It is in vulnerability that this passionate actor and Covid survivor advocates body acceptance, mental health, and self-expression.
In this edition of Alpas Filipinas, I sit down with a woman I’ve admired since the day we met and we had all but a few moments to say hello before going on stage to host WWF Philippines’ Earth Hour. A renowned actress, host, self- proclaimed dance enthusiast, and fellow WWF member, Iza Calzado spent precious time with me to discuss passion, self-expression, feminism, mental health, the many pressures women face in today’s world, and the love she never wants to forget.
How do you describe yourself?
Well, I am a human being, a woman, a loving wife and sister (or I try to be). One day I hope to add mother to that. I am an actress. Apart from that, I’d like to think I am a health and wellness enthusiast and body love/body acceptance advocate.
What are you passionate about?
What am I passionate about? Food. Hahaha. I am passionate about expressing myself, hence I’m in showbusiness. As an actor, I’m always expressing, sometimes a little too much. I’m passionate about dancing, expressing myself through movement. I’m passionate about my loved ones. The things I care about also include nature. I’m still at baby steps there, we’re both with WWF and I still feel like I need to walk the talk. I need to do a lot more work for the environment to deserve that title. But then I have to catch myself and wonder, where does that feeling of not-enoughness come from? And yes, I’m passionate about body love and acceptance, and the root cause of that is mental health. They go hand in hand.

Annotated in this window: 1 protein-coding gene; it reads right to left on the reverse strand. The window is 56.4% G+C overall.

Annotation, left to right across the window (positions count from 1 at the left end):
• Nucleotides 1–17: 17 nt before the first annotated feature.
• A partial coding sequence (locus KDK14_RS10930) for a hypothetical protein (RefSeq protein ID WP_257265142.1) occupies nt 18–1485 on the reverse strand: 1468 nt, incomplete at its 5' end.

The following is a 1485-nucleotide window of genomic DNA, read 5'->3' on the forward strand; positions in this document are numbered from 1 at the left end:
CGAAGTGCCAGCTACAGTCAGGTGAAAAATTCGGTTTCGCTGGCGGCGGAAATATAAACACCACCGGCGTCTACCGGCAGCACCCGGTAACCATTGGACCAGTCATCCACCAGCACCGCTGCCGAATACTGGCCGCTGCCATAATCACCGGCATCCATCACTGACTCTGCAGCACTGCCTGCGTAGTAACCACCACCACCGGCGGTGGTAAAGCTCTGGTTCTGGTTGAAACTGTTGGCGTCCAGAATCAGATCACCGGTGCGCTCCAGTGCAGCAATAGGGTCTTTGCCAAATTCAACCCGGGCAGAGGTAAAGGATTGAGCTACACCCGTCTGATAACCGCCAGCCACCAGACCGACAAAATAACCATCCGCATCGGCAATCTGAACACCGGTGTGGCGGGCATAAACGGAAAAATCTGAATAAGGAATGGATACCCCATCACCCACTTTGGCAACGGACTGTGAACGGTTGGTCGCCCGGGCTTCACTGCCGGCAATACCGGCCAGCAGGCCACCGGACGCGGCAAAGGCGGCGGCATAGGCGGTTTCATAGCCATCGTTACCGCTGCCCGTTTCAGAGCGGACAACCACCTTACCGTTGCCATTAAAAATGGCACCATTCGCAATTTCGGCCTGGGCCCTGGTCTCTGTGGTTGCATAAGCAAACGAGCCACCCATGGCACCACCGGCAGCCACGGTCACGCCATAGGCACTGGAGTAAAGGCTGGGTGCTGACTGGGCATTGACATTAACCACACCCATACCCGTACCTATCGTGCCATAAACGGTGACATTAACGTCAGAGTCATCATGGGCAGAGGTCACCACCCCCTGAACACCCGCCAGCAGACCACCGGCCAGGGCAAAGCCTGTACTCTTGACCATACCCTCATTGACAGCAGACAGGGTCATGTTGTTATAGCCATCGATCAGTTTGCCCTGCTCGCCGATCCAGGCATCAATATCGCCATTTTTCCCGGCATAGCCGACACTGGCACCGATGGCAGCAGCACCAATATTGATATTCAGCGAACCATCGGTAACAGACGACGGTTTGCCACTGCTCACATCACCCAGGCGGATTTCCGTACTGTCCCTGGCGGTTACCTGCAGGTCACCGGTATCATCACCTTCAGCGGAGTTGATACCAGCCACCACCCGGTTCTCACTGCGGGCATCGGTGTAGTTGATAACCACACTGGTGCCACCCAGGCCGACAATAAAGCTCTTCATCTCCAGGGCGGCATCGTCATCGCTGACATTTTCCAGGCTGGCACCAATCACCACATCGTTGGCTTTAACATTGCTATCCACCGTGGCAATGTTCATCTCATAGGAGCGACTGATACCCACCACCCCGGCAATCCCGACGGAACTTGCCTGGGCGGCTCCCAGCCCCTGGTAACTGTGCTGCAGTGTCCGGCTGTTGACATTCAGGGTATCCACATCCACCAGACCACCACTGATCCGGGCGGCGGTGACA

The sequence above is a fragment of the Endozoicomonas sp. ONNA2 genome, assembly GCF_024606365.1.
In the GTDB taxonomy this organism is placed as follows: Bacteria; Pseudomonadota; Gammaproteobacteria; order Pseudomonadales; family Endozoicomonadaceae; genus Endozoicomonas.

I think so much of what you care about has to do with feminism, but not radical feminism, which is what so many people associate the term with. It’s a stereotype that should be corrected, and you do a great job of showing that women’s experience in the world is colored by a lot of policing. People are always telling us we should be less of ourselves, or more, that it’s impossible to keep up. You do a great job of balancing all these expectations and being your true self. It’s inspiring. It’s very central to who you are.
I grew up with a mother who had mental health issues. The impact of that is very strong. It stays with you. I guess that is why mental health is very close to my heart. There are also personal things I go through myself. I recognize everyone has to grapple with something in their minds. You touched on feminism. When I first got in touch with SheTalksAsia, which is this women’s empowerment platform, it was a bit scary. When I thought of feminism, I would think about all these activists and I felt like I’m not that. I don’t see myself there. Maybe I’ll get there, but I’m a baby feminist. If you think about it, I could still consider myself a feminist. With my work on body acceptance, I still empower women in this aspect of their lives.
‘If I leave this world, I’d like to remember the love. Not the love of one particular person, but the love I’ve received from so many people. That is what I’d choose to remember.’
What have your biggest challenges been and how have you overcome them?
We are shaped by society. A lot of the programming we have is passed on to us from generation to generation. As women, we are programmed and conditioned to be perfect. To be perfect, and pretty, and everything. From when we are young, we want to be everything. The number one thing we want to be is pretty, because it is the number one adjective that people dish out to girls. People praise a girl for being pretty more than for other things, like being athletic or smart. Guys are taught to be brave. Theirs is a different kind of pressure. For them it is to be strong, brave, and macho, and just not show emotion. Women, like us, we get so caught up in having to look good. Your weight and physical appearance can hinder you from being your best self. Right?